According to Knute Severson, the consumer needs to feel confident that the product the buy comes from a producer with accurate claims. They also want to be sure that it is processed in a certified facility and is adequately stored.
“The state puts many requirements in place to protect the end consumer, which is a good thing,” he said. “For a producer, it takes a lot of research and a lot of work to ensure we are meeting the requirements the state sets in place. Whether it be the labeling paperwork, the storage, the processing, the licenses, or the insurance, there is a lot that needs to be done to meet regulations.”
He said he and his wife are lucky to have partnered with Lewright Meats, of Eagle Grove, to help them ensure they are meeting regulations.
“I have no doubt we’ll come across more barriers and hurdles as we grow,” Severson said, “but having partners that have the experience to help you is so vital to overcoming them.”
Amanda Severson said people she knows in Washington were confused as to why she moved to Iowa to work on a cattle ranch.
“I think there are misperceptions about what it takes to run a successful farm business. People think that you just repeat what has been done for decades,” she said. “I’ve taken a lot of pictures to send back to Washington to show people that what I’m apart of is innovative, unique, and special.”
What is a day on a cattle ranch like?
“I wish we knew what our day would look like when we woke up, but the reality is, every day is different,” Knute Severson said. “As I’m sure most people reading this know, agriculture is completely unpredictable. There is no such thing as a planned due date for your first calf heifer and you never know if the day you plan to plant is the day Iowa decides to have an April blizzard.”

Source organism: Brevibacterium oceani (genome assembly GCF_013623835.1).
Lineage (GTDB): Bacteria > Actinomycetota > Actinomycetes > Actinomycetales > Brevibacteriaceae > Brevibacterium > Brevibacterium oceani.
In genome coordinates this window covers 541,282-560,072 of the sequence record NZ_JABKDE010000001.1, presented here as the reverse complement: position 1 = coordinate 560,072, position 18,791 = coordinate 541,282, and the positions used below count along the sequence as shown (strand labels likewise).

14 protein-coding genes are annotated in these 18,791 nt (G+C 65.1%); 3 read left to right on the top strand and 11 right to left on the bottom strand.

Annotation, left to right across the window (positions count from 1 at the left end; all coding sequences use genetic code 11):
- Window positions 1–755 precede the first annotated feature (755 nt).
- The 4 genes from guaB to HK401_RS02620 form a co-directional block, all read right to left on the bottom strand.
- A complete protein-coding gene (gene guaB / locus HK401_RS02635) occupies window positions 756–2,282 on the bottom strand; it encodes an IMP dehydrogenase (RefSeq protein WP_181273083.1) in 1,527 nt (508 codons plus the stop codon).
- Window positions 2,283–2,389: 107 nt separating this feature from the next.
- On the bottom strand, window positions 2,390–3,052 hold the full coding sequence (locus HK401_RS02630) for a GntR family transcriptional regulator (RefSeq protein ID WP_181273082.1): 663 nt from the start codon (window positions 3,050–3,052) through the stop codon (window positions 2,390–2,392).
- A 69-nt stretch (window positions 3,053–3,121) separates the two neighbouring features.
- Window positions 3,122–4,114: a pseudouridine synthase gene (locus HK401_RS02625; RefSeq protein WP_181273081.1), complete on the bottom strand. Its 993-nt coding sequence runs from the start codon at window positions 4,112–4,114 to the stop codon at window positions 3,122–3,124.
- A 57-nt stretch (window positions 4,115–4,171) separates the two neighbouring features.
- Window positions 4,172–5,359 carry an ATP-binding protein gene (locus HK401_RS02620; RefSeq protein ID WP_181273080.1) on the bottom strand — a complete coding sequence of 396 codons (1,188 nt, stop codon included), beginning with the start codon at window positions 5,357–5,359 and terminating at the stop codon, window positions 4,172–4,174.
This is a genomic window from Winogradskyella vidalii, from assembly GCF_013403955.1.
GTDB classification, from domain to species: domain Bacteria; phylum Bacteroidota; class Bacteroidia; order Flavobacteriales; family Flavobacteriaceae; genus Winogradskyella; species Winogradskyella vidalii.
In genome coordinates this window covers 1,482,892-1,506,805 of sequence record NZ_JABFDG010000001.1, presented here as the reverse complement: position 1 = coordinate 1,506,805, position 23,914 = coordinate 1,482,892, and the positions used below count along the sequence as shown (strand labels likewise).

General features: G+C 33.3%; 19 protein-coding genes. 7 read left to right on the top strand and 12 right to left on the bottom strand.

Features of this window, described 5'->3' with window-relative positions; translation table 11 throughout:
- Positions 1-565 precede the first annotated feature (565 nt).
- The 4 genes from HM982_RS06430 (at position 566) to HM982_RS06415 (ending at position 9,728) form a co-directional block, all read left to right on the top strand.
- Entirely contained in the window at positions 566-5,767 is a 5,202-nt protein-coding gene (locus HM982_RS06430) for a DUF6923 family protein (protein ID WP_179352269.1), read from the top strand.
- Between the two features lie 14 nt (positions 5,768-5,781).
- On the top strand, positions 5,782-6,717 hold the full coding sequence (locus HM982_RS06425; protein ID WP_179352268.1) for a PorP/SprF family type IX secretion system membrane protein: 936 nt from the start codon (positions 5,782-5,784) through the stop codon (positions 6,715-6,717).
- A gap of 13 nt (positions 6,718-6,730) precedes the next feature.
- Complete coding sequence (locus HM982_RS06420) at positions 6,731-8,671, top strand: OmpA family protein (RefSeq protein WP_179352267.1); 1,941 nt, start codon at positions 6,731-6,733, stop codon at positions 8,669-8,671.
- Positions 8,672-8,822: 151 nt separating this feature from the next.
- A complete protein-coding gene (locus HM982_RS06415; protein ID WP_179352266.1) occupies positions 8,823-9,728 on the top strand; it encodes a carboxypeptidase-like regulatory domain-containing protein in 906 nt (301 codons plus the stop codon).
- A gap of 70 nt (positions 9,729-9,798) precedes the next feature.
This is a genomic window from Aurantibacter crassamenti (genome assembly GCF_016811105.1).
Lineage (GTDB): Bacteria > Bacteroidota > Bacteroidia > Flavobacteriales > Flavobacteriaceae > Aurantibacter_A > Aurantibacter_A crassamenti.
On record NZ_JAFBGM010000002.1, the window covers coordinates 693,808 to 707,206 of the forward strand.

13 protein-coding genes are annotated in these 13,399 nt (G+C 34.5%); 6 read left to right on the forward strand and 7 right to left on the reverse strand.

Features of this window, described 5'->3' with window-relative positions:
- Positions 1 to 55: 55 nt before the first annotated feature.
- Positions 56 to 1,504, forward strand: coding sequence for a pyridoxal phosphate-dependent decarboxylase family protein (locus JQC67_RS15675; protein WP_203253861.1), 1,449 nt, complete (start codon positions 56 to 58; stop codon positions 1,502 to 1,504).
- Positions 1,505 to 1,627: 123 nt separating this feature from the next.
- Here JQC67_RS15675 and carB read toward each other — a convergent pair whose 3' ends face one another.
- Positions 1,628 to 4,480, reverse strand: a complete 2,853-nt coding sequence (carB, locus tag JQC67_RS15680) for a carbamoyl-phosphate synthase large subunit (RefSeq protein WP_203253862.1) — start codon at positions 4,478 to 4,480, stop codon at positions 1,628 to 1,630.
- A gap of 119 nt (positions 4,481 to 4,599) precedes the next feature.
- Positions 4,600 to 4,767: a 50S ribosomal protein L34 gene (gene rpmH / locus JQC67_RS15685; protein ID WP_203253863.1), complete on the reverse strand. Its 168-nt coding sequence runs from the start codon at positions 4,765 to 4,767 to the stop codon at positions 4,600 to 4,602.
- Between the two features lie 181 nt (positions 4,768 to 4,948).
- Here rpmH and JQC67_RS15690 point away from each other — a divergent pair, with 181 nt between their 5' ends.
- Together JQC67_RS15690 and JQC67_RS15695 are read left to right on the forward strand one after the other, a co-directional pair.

He referred to Grand View Beef as both his family’s dream and baby.
“We want to invest as much time and resources into the business as possible,” he said. “In addition, we also want to grow our knowledge and expertise. So both of us have full-time jobs in the community and we value and love those jobs.”
Knute Severson is an agronomy sales tech with NEW Cooperative, while Amanda Severson helps run the executive MBA program at Iowa State University’s Ivy College of Business, where she specializes in food, agriculture and biosystems.
Amanda Severson said they offer many products.
“We sell individual cuts, bundles, and by the quarter, half and whole in both 100 percent grass fed and non-GMO corn fed,” she said. “Those who wish to purchase for the 2018 season are encouraged to reach out now and get their name on the list before we sell out. And yes, I’ve been asked to deliver bundles on my drive south to my Iowa State University job as well.”
Grand View Beef’s products will be available at the Ames Farmers Market and Clear Lake Farmers Market on an alternate Saturday schedule.
They can be reached at (515) 851-2200, online at grandviewbeef.com or on their official Facebook page. Grand View Beef can also be reached via email at email@example.com.